Matt DeSabato of Philadelphia, looks at his new Apple iPhone 4 outside the Apple Store in the Cherry Hill Mall Thursday, June 24, 2010, in Cherry Hill, N.J. Apple Inc.'s newest iPhone was in hot demand Thursday as hundreds lined up outside stores in Tokyo, Berlin, New York and elsewhere to become among the first to own the device. (AP Photo/Mel Evans)
We've seen it before. Hardcore fans waiting overnight for tickets to a concert, movie premiere and, of course, tech gadgets.
Two of the folks we found sacked out in camping chairs told us they had been waiting since 5 p.m. Wednesday for the 7 a.m. sale today. There were two lines outside the store -- one for people who paid ahead of the release date and had an iPhone on hold and one for those who didn't.
Despite the epic online leak showing what was expected to be the newest version of iPhone, worldwide demand was super high on release day. Hundreds lined up outside stores in Tokyo, Berlin, New York and elsewhere to become among the first to own the device.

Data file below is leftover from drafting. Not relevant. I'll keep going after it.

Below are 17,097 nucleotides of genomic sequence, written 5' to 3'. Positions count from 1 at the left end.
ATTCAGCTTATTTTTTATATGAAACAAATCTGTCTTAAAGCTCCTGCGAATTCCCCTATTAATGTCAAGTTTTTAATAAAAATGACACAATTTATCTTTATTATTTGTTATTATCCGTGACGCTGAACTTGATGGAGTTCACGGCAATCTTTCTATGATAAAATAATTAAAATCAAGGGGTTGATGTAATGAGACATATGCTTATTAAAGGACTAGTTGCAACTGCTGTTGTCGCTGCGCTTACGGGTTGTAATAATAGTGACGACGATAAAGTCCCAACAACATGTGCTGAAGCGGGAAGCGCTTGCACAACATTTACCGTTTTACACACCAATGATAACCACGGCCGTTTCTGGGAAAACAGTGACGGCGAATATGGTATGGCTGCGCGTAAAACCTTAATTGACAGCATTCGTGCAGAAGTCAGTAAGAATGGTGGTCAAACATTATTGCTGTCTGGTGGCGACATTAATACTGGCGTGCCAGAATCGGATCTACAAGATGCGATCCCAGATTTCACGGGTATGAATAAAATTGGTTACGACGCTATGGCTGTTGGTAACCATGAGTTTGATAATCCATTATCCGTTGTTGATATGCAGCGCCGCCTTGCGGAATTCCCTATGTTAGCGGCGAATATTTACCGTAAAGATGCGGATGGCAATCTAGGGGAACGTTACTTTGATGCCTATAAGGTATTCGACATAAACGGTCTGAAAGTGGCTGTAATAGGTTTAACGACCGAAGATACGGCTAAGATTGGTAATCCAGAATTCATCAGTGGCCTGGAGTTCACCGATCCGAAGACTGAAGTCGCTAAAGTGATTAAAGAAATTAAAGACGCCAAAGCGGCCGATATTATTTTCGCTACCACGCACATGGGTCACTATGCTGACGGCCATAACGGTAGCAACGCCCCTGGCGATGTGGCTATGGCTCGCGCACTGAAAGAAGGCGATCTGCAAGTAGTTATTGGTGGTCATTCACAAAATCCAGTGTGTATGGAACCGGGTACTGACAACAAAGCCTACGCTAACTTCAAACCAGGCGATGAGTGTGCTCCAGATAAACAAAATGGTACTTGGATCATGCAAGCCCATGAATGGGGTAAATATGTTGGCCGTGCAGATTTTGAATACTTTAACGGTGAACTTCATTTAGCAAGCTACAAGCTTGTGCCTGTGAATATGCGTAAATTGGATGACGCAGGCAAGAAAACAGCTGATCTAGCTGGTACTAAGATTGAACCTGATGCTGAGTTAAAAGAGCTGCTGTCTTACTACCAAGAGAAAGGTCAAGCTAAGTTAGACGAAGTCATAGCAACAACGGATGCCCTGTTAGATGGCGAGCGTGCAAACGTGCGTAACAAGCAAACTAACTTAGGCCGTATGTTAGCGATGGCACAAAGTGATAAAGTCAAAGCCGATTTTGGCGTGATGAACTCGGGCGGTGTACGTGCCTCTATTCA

Already, however, users have reported problems with reception while holding their new iPhones with their hands around the metal band surrounding the gadget. Gizmodo, the tech blog that famously revealed the unauthorized sneak peek at the device, posted videos users have sent showing the signal bars dropping as they hold it.
The iPhone 4's launch began in Japan and moved across France, Germany and the U.K. before going on sale in the U.S. at 7 a.m. in each time zone. Unlike past launches, there were worries about limited supplies after more than 600,000 people rushed to pre-order iPhones on the first day they were available, prompting Apple and its U.S. carrier, AT&T Inc., to stop taking orders for shipment by Thursday's launch. On Apple's website, new orders weren't promised for delivery until July 14.
AT&T stopped taking pre-orders entirely and won't have any iPhone 4s for people who didn't reserve them until June 29. That means people who didn't place an iPhone 4 order had to line up outside Apple stores Thursday in the hopes of snagging one on a first-come, first-served basis.
Apple won't say whether it believes it has enough iPhones on hand to avoid disappointing those would-be buyers.